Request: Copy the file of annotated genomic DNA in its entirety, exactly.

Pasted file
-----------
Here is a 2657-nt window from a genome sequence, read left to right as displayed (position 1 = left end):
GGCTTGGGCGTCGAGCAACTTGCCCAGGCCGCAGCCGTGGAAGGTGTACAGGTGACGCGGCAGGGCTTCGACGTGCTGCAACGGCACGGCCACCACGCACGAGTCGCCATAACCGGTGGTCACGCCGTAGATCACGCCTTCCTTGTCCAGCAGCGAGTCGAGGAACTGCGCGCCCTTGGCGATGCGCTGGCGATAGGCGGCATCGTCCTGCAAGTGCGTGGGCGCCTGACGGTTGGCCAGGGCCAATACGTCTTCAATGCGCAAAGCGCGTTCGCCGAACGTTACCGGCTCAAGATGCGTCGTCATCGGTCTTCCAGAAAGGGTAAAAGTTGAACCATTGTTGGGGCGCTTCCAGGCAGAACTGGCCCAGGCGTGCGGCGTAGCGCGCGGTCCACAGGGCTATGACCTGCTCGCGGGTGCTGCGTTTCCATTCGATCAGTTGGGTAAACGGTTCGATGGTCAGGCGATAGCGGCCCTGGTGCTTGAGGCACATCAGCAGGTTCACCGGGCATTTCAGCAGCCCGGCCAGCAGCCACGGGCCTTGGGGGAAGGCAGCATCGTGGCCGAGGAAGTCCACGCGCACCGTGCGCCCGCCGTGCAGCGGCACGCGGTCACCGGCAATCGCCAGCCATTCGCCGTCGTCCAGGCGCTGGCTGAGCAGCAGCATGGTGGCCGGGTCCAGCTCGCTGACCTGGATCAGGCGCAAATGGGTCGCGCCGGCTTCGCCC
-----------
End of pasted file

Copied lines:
Here is a 2657-nt window from a genome sequence, read left to right as displayed (position 1 = left end):
GGCTTGGGCGTCGAGCAACTTGCCCAGGCCGCAGCCGTGGAAGGTGTACAGGTGACGCGGCAGGGCTTCGACGTGCTGCAACGGCACGGCCACCACGCACGAGTCGCCATAACCGGTGGTCACGCCGTAGATCACGCCTTCCTTGTCCAGCAGCGAGTCGAGGAACTGCGCGCCCTTGGCGATGCGCTGGCGATAGGCGGCATCGTCCTGCAAGTGCGTGGGCGCCTGACGGTTGGCCAGGGCCAATACGTCTTCAATGCGCAAAGCGCGTTCGCCGAACGTTACCGGCTCAAGATGCGTCGTCATCGGTCTTCCAGAAAGGGTAAAAGTTGAACCATTGTTGGGGCGCTTCCAGGCAGAACTGGCCCAGGCGTGCGGCGTAGCGCGCGGTCCACAGGGCTATGACCTGCTCGCGGGTGCTGCGTTTCCATTCGATCAGTTGGGTAAACGGTTCGATGGTCAGGCGATAGCGGCCCTGGTGCTTGAGGCACATCAGCAGGTTCACCGGGCATTTCAGCAGCCCGGCCAGCAGCCACGGGCCTTGGGGGAAGGCAGCATCGTGGCCGAGGAAGTCCACGCGCACCGTGCGCCCGCCGTGCAGCGGCACGCGGTCACCGGCAATCGCCAGCCATTCGCCGTCGTCCAGGCGCTGGCTGAGCAGCAGCATGGTGGCCGGGTCCAGCTCGCTGACCTGGATCAGGCGCAAATGGGTCGCGCCGGCTTCGCCC